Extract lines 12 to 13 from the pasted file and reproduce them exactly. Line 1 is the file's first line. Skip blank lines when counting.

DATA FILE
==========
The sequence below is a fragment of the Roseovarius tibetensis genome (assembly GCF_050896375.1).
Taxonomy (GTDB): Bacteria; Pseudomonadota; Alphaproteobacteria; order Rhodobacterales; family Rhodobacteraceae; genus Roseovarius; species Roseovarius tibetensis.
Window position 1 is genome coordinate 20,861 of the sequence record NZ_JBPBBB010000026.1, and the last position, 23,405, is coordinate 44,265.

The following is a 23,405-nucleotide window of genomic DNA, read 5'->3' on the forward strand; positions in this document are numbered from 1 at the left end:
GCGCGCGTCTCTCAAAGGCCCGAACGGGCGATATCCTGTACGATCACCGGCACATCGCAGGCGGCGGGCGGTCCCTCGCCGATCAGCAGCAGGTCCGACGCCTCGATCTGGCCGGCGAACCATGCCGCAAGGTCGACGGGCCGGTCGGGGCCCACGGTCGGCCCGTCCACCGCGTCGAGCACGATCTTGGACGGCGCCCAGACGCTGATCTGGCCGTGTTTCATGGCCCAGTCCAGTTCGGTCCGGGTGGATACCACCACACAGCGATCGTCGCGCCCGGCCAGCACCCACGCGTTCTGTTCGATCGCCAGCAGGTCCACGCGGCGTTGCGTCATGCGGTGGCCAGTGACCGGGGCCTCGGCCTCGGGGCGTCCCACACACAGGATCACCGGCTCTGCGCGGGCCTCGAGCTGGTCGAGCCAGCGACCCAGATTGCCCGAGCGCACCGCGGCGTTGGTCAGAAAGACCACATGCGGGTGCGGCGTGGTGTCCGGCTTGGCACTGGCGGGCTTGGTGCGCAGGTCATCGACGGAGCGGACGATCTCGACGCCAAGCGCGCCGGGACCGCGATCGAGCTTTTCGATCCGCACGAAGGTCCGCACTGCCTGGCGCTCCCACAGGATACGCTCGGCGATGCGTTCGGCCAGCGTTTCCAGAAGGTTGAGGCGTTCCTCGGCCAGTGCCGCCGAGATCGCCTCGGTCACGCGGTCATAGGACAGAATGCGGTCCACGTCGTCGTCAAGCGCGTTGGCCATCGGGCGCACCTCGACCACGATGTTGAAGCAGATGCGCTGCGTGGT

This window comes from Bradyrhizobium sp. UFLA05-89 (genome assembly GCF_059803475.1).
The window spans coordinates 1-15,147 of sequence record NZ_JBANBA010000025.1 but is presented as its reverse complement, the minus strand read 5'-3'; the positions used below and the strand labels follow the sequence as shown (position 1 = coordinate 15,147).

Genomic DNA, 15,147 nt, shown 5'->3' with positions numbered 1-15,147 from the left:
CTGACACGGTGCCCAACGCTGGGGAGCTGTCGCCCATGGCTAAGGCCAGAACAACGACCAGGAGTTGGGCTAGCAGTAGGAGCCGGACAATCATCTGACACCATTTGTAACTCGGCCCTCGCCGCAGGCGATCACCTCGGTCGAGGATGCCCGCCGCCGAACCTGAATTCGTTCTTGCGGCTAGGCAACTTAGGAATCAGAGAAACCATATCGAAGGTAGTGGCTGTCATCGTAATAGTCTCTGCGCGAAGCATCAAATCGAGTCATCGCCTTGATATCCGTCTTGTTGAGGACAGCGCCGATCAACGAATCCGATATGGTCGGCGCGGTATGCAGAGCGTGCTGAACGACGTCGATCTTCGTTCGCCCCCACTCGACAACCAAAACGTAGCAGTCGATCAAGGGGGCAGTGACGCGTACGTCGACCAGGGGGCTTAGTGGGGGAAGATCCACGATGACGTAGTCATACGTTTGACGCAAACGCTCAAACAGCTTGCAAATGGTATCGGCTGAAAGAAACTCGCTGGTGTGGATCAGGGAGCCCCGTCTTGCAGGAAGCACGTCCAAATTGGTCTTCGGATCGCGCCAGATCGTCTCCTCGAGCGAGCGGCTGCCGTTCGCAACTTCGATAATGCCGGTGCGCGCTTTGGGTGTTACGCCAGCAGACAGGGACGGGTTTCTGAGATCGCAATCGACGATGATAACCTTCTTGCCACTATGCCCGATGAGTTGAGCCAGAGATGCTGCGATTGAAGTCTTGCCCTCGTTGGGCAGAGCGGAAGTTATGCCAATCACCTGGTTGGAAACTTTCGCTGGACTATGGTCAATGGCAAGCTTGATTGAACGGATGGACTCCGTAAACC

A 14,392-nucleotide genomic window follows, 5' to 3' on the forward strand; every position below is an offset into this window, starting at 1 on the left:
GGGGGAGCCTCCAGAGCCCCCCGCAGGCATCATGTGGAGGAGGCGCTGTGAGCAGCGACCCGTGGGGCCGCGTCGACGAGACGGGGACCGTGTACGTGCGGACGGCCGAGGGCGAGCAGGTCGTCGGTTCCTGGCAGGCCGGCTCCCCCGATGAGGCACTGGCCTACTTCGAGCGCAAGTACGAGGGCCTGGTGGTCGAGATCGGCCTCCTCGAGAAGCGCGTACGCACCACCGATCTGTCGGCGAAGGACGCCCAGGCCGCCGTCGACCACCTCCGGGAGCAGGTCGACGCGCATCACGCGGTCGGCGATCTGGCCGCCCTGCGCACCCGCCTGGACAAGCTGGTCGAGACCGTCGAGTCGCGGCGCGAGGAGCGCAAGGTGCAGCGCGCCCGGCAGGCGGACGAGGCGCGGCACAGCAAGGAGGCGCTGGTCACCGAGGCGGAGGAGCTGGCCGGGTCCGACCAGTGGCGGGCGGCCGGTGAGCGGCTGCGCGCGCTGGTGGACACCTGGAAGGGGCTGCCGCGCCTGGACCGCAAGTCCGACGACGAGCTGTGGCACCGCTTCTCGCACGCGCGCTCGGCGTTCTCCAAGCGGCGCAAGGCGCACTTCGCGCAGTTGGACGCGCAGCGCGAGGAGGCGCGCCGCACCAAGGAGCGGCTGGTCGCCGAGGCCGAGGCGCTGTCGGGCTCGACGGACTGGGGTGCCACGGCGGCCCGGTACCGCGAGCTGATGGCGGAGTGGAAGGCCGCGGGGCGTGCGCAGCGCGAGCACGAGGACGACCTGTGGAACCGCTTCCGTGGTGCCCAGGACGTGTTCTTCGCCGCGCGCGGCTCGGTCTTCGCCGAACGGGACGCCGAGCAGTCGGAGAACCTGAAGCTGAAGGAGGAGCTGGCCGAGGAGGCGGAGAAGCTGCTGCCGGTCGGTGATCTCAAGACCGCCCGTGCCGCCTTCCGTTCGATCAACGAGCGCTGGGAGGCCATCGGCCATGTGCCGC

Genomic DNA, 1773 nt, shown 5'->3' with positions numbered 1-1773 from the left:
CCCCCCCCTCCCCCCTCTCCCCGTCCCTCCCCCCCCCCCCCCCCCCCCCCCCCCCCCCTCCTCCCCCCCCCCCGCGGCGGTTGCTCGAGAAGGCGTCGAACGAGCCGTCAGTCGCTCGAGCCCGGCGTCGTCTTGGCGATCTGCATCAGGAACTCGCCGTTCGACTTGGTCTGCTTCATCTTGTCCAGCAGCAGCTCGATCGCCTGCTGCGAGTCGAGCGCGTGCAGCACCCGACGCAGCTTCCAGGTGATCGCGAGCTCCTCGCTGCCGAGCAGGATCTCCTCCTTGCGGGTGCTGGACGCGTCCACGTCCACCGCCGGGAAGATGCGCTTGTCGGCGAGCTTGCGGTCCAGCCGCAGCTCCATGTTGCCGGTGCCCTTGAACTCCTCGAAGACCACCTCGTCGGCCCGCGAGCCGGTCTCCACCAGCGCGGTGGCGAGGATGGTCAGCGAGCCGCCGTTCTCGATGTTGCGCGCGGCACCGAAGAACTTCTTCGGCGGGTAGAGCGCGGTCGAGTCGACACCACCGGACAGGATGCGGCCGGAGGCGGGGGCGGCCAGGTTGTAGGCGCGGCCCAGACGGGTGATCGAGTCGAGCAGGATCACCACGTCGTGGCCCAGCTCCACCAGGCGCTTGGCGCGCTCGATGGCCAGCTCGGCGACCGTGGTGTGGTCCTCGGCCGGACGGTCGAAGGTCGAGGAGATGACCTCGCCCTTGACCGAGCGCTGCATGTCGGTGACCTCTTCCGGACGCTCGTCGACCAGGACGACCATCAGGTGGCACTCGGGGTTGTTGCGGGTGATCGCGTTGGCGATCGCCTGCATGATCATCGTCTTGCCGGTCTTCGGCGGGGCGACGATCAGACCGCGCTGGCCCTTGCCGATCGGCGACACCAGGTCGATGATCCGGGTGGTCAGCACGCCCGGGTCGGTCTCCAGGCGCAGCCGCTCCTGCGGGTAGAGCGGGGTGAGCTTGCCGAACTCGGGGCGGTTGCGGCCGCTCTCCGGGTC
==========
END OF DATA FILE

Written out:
Genomic DNA, 1773 nt, shown 5'->3' with positions numbered 1-1773 from the left:
CCCCCCCCTCCCCCCTCTCCCCGTCCCTCCCCCCCCCCCCCCCCCCCCCCCCCCCCCCTCCTCCCCCCCCCCCGCGGCGGTTGCTCGAGAAGGCGTCGAACGAGCCGTCAGTCGCTCGAGCCCGGCGTCGTCTTGGCGATCTGCATCAGGAACTCGCCGTTCGACTTGGTCTGCTTCATCTTGTCCAGCAGCAGCTCGATCGCCTGCTGCGAGTCGAGCGCGTGCAGCACCCGACGCAGCTTCCAGGTGATCGCGAGCTCCTCGCTGCCGAGCAGGATCTCCTCCTTGCGGGTGCTGGACGCGTCCACGTCCACCGCCGGGAAGATGCGCTTGTCGGCGAGCTTGCGGTCCAGCCGCAGCTCCATGTTGCCGGTGCCCTTGAACTCCTCGAAGACCACCTCGTCGGCCCGCGAGCCGGTCTCCACCAGCGCGGTGGCGAGGATGGTCAGCGAGCCGCCGTTCTCGATGTTGCGCGCGGCACCGAAGAACTTCTTCGGCGGGTAGAGCGCGGTCGAGTCGACACCACCGGACAGGATGCGGCCGGAGGCGGGGGCGGCCAGGTTGTAGGCGCGGCCCAGACGGGTGATCGAGTCGAGCAGGATCACCACGTCGTGGCCCAGCTCCACCAGGCGCTTGGCGCGCTCGATGGCCAGCTCGGCGACCGTGGTGTGGTCCTCGGCCGGACGGTCGAAGGTCGAGGAGATGACCTCGCCCTTGACCGAGCGCTGCATGTCGGTGACCTCTTCCGGACGCTCGTCGACCAGGACGACCATCAGGTGGCACTCGGGGTTGTTGCGGGTGATCGCGTTGGCGATCGCCTGCATGATCATCGTCTTGCCGGTCTTCGGCGGGGCGACGATCAGACCGCGCTGGCCCTTGCCGATCGGCGACACCAGGTCGATGATCCGGGTGGTCAGCACGCCCGGGTCGGTCTCCAGGCGCAGCCGCTCCTGCGGGTAGAGCGGGGTGAGCTTGCCGAACTCGGGGCGGTTGCGGCCGCTCTCCGGGTC